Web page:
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RE: Myth of loose coupling

From: David Orchard <dorchard@bea.com>
Date: Tue, 7 Jan 2003 22:04:17 -0800
To: <www-ws-arch@w3.org>
Message-ID: <034301c2b6db$c79f8ad0$9d0ba8c0@beasys.com>

There's a difference between breaking because of errors in data etc. versus
interface changes.  I never claimed that the only reason why software would
break is interfaces.  We're talking about loose coupling, not errors/faults
etc.

Dave

> -----Original Message-----
> From: www-ws-arch-request@w3.org [mailto:www-ws-arch-request@w3.org]On
> Behalf Of Walden Mathews
> Sent: Tuesday, January 07, 2003 5:40 PM
> To: David Orchard; www-ws-arch@w3.org
> Subject: Re: Myth of loose coupling
>
>
>
>
> ----- Original Message -----
> From: "David Orchard" <dorchard@bea.com>
> To: <www-ws-arch@w3.org>
> Sent: Tuesday, January 07, 2003 2:07 PM
> Subject: RE: Myth of loose coupling
>
>
> >
> > I completely understand the flexibility of changing web
> sites without
> > affecting the client.  My argument is that from the
> client's perspective,
> > this is a "data" change, and not an "application" change.
>
> This is sounding very familiar.  I used to manage ticker
> plant development
> for a quote vendor; we had to deal with changes in the feeds
> published by
> the financial exchanges.  Some of those required new software
> releases;
> some didn't.  I'd say there are two ways an application can "break":
>
> (1) syntax of the vocabulary changes so that the client can no
>      longer access the meaning of the encoded data,
>
> (2) values encoded exceed expected limits, or meaningful combinations
>      of values for a given data set -- i.e., the data model
> invariants are
>      violated resulting in invalid object states.
>
> >  Imagine the
> > corollary in Web services.  Web model=use HTML.  Web
> services=use XML.
> > Instead of using the standardized HTML for offering a web
> site, Amazon
> > offers XML.  Now it creates it's own vocabulary of xml.
> You write an app
> > for that XML.  If Amazon changes the data values - like
> adds a new book -
> > your app doesn't break.
>
> Not usually, but if the price of the book is
> US1,000,000,000.00, something
> might break.  There was one stock I remember that was
> notorious for this; it
> set off all the validation alarms and had to be custom coded for.
>
>  > But if Amazon changes the vocabulary of xml, your
> > app breaks.
>
> Sometime, yes, but not if the vocabulary is changed by
> _extension_, which
> afterall is what the 'X' in XML is all about.  Extensible
> data structures
> have
> been around for a long time.  What makes XML special in this
> area is that
> you can "append" stuff to an XML schema right in the middle
> of a document.
> With binary formats, you have to design extension areas at
> the end of the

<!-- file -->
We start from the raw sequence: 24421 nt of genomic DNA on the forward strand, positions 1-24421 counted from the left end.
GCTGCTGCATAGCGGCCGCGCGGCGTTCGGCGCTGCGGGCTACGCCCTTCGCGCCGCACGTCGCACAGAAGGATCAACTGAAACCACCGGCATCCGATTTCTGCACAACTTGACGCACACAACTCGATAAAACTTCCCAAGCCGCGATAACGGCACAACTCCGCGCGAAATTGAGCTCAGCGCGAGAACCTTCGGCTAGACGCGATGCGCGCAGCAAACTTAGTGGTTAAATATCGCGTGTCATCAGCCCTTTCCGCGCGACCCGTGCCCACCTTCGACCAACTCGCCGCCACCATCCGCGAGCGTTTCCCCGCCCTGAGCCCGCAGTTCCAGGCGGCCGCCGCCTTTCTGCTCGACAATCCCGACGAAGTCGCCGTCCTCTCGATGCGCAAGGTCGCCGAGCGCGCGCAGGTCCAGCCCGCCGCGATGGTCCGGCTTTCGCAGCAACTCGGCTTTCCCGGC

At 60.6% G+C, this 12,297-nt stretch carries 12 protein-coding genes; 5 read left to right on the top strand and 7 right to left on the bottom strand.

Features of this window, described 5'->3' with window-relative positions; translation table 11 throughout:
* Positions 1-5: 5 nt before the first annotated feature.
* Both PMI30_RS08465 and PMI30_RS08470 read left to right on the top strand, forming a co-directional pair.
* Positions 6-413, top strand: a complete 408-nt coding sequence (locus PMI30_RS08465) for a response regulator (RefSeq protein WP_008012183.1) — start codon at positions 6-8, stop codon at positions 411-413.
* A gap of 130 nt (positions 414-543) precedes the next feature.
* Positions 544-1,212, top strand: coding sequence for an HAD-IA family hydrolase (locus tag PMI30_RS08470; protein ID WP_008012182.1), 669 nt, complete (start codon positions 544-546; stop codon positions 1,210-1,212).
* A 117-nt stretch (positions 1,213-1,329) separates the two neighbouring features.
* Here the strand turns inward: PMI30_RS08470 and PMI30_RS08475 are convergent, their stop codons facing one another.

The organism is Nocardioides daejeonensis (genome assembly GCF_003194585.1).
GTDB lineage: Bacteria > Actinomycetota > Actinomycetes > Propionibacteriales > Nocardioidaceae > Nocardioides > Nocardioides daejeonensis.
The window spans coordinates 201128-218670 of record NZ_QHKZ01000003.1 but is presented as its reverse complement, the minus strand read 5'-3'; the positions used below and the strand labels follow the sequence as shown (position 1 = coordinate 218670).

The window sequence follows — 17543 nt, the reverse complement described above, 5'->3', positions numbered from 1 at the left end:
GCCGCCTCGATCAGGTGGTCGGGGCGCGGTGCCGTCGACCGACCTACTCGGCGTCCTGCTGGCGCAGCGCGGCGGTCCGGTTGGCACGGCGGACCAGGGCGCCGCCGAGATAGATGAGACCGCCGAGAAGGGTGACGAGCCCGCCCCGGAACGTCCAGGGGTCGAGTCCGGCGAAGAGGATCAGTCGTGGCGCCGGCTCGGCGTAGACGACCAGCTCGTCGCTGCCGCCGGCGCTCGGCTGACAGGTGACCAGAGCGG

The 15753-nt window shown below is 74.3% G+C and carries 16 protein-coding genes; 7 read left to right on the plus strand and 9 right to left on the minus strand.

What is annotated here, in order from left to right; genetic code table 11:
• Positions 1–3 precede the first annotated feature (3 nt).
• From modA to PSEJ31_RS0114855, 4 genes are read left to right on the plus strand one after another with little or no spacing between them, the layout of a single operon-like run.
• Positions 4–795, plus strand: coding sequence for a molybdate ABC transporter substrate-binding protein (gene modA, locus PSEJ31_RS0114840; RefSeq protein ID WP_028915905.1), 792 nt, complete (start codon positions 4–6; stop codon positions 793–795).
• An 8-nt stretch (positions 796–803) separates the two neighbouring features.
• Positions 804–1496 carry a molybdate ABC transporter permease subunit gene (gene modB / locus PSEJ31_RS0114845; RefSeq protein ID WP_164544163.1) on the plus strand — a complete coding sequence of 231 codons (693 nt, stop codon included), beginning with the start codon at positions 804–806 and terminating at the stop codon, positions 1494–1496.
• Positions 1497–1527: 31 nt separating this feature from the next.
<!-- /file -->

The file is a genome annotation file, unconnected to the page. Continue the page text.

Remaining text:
> structure, which eventually makes data structures ugly.
>
>  > My point is that HTML doesn't evolve very quickly, so the
> > clients don't break very often.  But in program to program
> via XML, this
> > situation is completely different.   And because XML allows for much
> quicker
> > changes to vocabularies, programs will break more often.
> The browser and
> > the Web service client all have the same level of coupling,
> it's just that
> > the vocabularies can change at WAY different speeds.
>
> I think the real crux of "loose coupling" is in the idea that
> servers will
> evolve
> at a different rate than clients (usually in that order), and that iff
> clients are
> written so as to be immune to changes that are pure extensions, then
> evolution
> can indeed proceed _somewhat_ independently.  This is a huge
> improvement
> over what the commodities exchanges used to do to us!
>
> But if two peer applications are hell bent on going in
> different directions,
> then
> I think we'd agree there's little hope.
>
>
> >  In fact, I kind of
> > argue that XML is a two-edged sword because of this.  XML
> means we can
> very
> > quickly create new vocabularies.  But the converse of that is that
> > clients/servers will break more quickly.
>
> We need to keep "eXtensible" in mind when we design our XML vocabs,
> no?*  Even so, stuff will drift into the "sunset" zone
> (that's what they
> told me
> about my Quicken Deluxe 2000 today when I called customer
> support).  The
> price of keeping "sunset" functionality in the loop justifies
> the avoidance
> of
> breakage, I think, as long as there's a way to dump it eventually.
>
> The ultimate "loosely coupled" applications don't understand
> each other,
> so add no value.  We have to avoid thinking of these things
> in the absolute
> if we're going to make progress here.
>
> Regards,
>
> Walden
>
> * Else we can have plain ole CML = changeable markup language.  Naw.
>
>
Received on Wednesday, 8 January 2003 01:05:08 GMT

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